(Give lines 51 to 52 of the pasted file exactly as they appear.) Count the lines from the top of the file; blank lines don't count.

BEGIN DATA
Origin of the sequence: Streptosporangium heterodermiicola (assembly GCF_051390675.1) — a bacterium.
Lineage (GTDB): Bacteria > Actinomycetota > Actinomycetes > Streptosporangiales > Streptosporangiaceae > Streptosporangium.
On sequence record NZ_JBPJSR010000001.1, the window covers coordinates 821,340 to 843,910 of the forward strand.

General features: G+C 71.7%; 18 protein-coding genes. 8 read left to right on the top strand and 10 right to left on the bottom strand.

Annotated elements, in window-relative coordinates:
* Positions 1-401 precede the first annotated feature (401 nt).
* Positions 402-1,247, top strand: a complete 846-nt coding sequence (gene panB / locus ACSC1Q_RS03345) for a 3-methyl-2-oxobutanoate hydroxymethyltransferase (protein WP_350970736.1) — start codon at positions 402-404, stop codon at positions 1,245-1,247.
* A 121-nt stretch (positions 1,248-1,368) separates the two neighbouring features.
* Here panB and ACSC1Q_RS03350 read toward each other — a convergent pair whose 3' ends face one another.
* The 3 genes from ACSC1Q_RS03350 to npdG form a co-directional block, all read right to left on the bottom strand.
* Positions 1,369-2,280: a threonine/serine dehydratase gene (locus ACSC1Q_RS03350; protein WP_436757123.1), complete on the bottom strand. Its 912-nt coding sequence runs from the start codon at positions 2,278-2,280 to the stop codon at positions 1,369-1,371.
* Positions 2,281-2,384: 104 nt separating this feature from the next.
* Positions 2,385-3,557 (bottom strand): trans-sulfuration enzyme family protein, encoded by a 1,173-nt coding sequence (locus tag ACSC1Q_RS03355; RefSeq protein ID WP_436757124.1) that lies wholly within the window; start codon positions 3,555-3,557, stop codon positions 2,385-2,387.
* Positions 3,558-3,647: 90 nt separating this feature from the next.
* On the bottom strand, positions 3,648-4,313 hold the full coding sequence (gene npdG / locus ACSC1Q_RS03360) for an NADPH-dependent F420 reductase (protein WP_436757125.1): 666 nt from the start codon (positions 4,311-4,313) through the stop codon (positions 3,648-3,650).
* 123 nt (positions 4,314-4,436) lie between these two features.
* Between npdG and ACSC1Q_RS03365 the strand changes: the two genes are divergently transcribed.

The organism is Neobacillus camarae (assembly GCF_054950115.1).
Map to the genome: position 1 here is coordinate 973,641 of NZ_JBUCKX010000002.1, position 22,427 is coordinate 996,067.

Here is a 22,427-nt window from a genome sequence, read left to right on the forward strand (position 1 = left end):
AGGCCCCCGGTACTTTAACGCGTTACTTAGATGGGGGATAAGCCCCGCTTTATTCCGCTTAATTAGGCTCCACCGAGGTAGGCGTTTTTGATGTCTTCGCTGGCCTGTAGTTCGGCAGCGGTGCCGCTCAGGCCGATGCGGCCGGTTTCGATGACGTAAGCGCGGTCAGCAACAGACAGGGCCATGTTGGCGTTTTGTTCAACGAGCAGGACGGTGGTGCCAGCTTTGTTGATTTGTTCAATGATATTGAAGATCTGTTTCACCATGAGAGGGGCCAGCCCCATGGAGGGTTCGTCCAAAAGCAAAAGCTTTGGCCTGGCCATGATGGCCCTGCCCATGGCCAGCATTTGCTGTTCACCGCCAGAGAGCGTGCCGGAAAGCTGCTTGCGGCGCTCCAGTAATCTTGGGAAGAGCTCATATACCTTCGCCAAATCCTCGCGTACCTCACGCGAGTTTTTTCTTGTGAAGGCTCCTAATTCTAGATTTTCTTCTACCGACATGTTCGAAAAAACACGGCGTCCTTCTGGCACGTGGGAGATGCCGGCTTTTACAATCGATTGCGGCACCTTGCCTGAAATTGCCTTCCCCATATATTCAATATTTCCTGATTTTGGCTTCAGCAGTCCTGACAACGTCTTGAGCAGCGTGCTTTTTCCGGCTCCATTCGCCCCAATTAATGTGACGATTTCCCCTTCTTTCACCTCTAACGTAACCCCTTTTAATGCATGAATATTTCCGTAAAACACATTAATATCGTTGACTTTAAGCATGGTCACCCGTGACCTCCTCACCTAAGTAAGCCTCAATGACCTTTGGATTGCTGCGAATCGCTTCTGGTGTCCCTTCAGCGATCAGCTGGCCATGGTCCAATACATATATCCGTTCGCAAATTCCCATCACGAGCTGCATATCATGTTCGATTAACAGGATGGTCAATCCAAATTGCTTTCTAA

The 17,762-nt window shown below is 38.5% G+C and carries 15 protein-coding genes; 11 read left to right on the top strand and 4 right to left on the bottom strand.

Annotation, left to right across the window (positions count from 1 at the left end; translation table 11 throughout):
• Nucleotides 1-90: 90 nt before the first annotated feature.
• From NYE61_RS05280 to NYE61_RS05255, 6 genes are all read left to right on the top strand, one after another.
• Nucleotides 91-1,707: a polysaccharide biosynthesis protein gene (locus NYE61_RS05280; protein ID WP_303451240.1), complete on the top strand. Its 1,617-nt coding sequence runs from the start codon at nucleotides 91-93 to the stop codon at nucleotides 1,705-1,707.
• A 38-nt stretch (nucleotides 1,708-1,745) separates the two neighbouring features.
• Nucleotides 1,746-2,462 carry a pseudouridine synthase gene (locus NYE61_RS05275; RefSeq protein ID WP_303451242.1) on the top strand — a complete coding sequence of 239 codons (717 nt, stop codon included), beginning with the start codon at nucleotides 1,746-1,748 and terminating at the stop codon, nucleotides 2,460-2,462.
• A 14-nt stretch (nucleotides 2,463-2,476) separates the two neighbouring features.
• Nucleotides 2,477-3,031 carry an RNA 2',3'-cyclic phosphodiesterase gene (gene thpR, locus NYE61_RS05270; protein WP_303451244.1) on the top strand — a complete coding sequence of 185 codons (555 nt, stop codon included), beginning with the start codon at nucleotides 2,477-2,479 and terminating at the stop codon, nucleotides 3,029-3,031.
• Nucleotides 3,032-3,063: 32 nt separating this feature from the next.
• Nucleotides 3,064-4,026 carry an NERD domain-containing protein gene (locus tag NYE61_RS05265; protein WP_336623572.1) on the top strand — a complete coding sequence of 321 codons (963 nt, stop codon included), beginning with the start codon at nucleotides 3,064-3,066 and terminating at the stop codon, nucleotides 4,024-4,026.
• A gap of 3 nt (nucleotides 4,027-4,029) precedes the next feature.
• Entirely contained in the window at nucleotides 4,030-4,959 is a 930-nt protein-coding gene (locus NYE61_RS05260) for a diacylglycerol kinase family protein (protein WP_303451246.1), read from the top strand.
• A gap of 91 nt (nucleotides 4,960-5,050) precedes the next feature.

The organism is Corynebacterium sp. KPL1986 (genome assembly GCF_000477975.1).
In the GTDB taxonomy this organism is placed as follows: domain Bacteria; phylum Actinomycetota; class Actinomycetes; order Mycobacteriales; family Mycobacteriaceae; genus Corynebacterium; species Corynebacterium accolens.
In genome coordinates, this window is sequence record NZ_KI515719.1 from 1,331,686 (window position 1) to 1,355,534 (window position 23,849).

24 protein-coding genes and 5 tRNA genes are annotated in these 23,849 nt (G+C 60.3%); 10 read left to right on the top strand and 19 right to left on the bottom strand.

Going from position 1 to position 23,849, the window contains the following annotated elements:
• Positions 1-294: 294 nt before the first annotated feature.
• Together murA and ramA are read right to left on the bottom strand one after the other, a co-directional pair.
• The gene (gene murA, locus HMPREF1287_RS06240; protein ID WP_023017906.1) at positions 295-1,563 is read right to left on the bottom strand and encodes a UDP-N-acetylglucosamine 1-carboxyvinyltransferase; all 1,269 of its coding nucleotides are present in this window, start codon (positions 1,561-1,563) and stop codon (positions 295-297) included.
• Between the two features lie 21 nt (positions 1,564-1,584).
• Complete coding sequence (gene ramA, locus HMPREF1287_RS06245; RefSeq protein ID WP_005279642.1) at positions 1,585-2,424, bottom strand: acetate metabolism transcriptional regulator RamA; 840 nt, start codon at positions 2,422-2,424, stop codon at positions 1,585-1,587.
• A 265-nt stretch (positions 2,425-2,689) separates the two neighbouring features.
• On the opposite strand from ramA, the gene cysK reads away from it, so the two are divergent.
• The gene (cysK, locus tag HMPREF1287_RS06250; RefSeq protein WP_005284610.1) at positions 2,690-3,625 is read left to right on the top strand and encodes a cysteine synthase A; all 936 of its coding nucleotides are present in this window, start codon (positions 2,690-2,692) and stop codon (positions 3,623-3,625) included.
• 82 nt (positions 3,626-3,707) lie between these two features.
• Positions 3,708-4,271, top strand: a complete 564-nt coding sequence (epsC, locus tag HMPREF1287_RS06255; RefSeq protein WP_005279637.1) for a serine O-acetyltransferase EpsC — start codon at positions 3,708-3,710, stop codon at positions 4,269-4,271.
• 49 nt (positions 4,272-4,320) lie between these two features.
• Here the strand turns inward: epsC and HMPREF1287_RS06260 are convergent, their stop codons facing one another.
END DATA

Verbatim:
• 49 nt (positions 4,272-4,320) lie between these two features.
• Here the strand turns inward: epsC and HMPREF1287_RS06260 are convergent, their stop codons facing one another.